EAST LANSING -- Maryland had seen its 15-point lead over Michigan State evaporate and morph into a 60-53 deficit with 3:08 left to play. Sole possession of first place in the Big Ten was in peril. Empty possessions had become routine for the Terrapins and another would further extinguish any flicker of hope.
Jalen Smith faked a ball screen and found himself all alone for a triple try. Without hesitation he fired, and found nothing but net. It changed everything, sparking a stunning 14-0 Maryland run to close the game and bring a conference crown closer to reality.
"Sometimes that's how you have to win in this building," Mark Turgeon said. "Sneak up right there at the end and get it done."
Anthony Cowan, who went on to score 11 unanswered points -- including three three-pointers over the final 2:24 -- will be rightly remembered as the hero. But it was Smith's shot that busted the door open, changing the momentum on a dime and seeding the first inklings of dread in the Breslin Center crowd.
It feels as though this is the Terrapins' year, just as it was the Spartans' time last season.
With the circus of College GameDay in town, Turgeon kept his players away from the building until game time. Smith used the time to sleep, a far more relaxing pregame than he had last season when he traveled to East Lansing and was held to six points and three rebounds in a lopsided loss.
There were questions about his health at the time, but the real reason for his discomfort came from some over-hydration.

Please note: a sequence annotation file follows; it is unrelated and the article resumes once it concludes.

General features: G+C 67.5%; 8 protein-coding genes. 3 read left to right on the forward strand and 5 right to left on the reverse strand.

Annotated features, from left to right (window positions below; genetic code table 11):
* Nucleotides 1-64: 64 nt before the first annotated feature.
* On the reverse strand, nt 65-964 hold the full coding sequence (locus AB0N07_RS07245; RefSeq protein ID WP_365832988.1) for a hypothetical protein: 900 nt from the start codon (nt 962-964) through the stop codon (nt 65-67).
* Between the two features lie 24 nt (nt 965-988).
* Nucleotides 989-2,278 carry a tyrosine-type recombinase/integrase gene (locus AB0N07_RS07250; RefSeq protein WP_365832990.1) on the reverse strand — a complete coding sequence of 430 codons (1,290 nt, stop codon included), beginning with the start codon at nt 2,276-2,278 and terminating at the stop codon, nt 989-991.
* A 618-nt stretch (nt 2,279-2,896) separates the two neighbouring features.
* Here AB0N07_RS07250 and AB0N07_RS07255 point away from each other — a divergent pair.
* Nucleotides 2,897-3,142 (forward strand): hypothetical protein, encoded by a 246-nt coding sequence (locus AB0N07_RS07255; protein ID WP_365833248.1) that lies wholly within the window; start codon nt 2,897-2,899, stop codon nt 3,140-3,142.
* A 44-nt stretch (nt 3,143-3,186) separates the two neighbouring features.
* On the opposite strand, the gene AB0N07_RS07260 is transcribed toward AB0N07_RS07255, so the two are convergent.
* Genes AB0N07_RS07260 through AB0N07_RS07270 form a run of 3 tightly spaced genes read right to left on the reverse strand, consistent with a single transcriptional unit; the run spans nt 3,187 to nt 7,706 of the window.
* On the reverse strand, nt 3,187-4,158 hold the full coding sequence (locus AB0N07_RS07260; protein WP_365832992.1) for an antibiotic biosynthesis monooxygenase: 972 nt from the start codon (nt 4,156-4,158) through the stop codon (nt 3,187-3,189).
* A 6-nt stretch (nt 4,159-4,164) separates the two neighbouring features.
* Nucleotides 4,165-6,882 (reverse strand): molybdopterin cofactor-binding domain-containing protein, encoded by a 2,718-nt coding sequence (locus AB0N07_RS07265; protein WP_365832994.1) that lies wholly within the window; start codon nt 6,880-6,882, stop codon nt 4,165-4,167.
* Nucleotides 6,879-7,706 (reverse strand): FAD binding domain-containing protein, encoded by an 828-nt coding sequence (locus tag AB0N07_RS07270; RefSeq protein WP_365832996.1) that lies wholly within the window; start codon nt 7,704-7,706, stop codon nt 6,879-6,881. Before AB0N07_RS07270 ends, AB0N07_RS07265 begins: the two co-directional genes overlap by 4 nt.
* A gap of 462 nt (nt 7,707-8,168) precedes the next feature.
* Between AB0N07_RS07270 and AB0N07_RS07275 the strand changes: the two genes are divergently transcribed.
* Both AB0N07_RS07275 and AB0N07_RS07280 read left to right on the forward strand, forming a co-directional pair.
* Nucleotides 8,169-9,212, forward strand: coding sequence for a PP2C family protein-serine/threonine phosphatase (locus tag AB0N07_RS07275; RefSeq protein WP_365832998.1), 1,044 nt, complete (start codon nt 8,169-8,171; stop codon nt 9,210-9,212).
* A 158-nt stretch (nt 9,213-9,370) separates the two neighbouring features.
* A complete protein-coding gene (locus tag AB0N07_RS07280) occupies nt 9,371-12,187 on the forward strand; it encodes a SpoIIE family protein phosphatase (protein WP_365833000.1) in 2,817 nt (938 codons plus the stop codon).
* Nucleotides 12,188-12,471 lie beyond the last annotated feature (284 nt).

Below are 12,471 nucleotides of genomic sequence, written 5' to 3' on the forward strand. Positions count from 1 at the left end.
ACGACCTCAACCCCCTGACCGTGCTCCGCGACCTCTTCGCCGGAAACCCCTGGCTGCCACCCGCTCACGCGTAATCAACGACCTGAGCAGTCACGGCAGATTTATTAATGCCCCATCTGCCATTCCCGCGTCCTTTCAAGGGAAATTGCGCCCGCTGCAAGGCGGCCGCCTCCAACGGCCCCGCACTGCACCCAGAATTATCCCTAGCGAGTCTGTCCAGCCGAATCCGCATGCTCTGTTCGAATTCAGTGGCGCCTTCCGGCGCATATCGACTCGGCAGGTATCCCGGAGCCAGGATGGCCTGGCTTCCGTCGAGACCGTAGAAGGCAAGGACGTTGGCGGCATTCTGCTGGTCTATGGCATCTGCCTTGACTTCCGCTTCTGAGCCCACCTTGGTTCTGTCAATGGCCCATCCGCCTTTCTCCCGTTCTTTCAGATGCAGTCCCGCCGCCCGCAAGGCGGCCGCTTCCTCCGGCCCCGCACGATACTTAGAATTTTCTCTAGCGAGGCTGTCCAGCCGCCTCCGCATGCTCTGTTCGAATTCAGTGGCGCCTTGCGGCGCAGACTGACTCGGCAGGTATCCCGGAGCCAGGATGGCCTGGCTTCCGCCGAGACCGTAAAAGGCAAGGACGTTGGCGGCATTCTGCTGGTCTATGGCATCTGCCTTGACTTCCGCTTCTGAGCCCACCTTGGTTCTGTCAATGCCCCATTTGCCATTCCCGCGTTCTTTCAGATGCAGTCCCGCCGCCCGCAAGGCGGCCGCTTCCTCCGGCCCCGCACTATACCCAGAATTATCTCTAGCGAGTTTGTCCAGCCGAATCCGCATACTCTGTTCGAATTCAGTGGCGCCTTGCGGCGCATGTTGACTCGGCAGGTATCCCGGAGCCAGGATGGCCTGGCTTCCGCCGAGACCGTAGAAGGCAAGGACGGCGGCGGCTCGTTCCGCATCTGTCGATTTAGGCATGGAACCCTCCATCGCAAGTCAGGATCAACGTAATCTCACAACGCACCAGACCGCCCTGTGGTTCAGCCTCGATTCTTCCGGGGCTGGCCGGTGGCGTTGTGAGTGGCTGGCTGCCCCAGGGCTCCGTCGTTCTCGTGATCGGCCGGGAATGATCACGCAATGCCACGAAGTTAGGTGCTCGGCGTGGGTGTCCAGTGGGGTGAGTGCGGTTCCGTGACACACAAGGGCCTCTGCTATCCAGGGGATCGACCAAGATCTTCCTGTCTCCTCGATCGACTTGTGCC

"I drank too much water pregame," Smith said. "It was a stretch of games where I started throwing up before every game from the water, so during the tournament I stopped doing as much and it helped me a lot."
Lesson learned. Proper H2O intake on Saturday, combined with some napping, helped fuel the sophomore to 17 points and 10 rebounds on 8-for-14 shooting. He had two crucial and-ones in the second half to momentarily halt MSU's avalanche.
Smith now has eight straight double-doubles, the third-longest streak in school history (Jordan Williams and Len Elmore, 12). The 6-foot-10 sophomore is establishing himself as one of the premier big men in the region and perhaps the country, improving his draft stock by leaps and bounds.
His game-altering triple is an example of his growth. Last year he shot 26.8 percent from behind the arc. This season he's up to 39.4.
Though Smith said his pregame unsettledness last season had nothing to do with nerves, his transformation into a someone who has iron guts in crunchtime was readily apparent this week. On Tuesday he preserved the Terrapins' victory over Nebraska with a last second-block.
That's two enormous moments in a matter of days.
Maryland's trajectory will put Smith in position to deliver in more high-leverage situations. And it appears he has the stomach to keep doing it.